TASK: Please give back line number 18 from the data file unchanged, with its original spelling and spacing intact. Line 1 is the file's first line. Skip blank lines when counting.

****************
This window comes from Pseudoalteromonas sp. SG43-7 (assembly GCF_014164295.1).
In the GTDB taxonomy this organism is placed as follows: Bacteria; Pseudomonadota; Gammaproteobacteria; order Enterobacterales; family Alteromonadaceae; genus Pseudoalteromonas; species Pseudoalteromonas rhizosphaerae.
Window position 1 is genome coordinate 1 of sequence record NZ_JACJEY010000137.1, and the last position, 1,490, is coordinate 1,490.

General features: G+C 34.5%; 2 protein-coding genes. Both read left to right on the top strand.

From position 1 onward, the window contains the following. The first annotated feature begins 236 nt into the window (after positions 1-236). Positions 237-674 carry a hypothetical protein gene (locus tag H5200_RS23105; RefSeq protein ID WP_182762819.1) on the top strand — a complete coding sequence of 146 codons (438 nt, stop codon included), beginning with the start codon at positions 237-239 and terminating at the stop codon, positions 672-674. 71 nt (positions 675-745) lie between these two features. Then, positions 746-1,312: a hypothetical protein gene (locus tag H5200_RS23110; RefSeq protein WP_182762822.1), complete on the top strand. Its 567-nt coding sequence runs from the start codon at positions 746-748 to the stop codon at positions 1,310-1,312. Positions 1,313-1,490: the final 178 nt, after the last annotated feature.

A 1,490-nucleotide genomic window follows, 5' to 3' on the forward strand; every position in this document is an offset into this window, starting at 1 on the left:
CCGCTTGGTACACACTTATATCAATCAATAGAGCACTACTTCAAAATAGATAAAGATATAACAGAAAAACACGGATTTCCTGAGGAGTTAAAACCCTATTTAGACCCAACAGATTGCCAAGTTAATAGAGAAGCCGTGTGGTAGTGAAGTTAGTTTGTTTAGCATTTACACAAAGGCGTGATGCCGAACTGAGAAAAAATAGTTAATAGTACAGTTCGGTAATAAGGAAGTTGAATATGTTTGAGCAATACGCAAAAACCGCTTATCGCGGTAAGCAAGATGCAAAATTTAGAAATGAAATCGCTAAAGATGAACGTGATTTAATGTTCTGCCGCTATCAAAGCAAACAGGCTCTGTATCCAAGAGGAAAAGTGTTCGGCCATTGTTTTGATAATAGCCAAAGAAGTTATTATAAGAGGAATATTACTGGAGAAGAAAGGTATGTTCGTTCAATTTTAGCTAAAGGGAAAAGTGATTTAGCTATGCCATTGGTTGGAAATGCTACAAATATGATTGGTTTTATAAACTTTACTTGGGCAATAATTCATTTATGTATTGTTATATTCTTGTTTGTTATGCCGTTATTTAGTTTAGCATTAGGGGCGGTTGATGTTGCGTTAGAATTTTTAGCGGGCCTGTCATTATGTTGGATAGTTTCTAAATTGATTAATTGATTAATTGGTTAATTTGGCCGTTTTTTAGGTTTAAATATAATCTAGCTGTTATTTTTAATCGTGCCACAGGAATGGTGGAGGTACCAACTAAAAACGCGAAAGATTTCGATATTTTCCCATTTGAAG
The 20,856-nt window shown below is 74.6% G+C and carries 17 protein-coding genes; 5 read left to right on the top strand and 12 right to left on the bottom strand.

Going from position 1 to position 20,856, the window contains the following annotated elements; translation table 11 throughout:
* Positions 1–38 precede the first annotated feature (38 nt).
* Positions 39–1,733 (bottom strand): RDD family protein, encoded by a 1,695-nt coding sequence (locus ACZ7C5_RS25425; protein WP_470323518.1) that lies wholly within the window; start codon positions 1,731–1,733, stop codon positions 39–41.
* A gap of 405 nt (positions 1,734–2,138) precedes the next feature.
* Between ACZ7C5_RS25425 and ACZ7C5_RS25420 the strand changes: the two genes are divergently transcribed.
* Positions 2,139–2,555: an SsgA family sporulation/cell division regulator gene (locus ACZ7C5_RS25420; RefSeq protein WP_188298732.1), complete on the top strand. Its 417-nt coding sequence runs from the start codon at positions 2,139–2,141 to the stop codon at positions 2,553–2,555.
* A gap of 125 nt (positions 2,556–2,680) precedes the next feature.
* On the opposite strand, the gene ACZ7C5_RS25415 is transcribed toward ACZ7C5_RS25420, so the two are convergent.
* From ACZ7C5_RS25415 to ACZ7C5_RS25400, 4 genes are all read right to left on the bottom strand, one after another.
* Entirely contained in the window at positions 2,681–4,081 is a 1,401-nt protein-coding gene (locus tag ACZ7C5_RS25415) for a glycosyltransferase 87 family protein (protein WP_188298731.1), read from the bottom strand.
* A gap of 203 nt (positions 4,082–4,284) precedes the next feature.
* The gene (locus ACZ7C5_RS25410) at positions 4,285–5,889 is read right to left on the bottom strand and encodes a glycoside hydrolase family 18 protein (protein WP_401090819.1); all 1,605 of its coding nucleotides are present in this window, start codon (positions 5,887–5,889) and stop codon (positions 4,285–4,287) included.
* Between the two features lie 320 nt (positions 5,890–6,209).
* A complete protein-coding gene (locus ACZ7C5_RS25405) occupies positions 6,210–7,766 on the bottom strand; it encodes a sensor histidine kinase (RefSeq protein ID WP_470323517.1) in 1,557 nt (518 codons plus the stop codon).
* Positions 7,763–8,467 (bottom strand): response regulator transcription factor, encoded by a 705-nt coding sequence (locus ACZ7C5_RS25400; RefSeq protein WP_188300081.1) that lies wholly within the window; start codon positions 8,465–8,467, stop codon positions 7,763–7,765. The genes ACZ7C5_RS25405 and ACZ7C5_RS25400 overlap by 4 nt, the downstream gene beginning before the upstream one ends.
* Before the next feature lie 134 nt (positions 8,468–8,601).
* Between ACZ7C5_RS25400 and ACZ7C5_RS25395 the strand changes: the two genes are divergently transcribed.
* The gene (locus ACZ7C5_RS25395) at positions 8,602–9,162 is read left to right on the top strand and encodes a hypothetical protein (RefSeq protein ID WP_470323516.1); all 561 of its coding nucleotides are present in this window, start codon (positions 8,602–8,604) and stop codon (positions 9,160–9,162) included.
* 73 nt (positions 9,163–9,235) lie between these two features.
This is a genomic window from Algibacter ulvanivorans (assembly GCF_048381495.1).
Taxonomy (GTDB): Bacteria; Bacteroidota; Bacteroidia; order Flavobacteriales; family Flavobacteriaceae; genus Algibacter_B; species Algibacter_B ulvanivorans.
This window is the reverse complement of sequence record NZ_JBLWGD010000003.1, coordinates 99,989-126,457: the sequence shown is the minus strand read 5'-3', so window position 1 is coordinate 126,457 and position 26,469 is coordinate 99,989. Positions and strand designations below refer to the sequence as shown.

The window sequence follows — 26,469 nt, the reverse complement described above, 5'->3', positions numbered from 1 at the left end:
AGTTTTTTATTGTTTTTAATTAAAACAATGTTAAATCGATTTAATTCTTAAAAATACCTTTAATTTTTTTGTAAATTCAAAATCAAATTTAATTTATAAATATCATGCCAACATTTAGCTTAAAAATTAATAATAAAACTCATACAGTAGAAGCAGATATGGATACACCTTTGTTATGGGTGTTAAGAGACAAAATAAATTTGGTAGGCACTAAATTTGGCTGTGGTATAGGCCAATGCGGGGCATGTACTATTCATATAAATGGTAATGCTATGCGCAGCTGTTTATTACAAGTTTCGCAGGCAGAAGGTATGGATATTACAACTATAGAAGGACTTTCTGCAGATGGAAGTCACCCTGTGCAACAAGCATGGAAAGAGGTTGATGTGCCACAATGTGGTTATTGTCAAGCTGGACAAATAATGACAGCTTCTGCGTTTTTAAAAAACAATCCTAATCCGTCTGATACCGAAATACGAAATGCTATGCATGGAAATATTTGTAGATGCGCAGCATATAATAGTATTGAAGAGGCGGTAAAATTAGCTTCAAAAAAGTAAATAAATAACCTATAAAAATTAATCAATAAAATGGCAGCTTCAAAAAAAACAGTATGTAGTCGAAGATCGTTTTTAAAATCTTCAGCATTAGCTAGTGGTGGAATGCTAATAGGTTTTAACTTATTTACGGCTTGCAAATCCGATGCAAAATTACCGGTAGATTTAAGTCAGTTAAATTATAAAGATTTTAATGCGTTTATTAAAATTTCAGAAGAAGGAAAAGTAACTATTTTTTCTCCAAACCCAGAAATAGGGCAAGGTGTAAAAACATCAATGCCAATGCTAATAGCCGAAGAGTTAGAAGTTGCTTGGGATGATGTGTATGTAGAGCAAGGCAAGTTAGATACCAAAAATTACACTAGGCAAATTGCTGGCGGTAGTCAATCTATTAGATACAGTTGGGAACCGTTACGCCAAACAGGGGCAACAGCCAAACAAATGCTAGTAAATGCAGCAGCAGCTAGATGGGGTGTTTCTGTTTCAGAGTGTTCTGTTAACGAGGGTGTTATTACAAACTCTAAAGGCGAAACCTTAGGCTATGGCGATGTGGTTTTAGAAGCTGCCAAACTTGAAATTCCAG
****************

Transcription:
* Entirely contained in the window at positions 2,681–4,081 is a 1,401-nt protein-coding gene (locus tag ACZ7C5_RS25415) for a glycosyltransferase 87 family protein (protein WP_188298731.1), read from the bottom strand.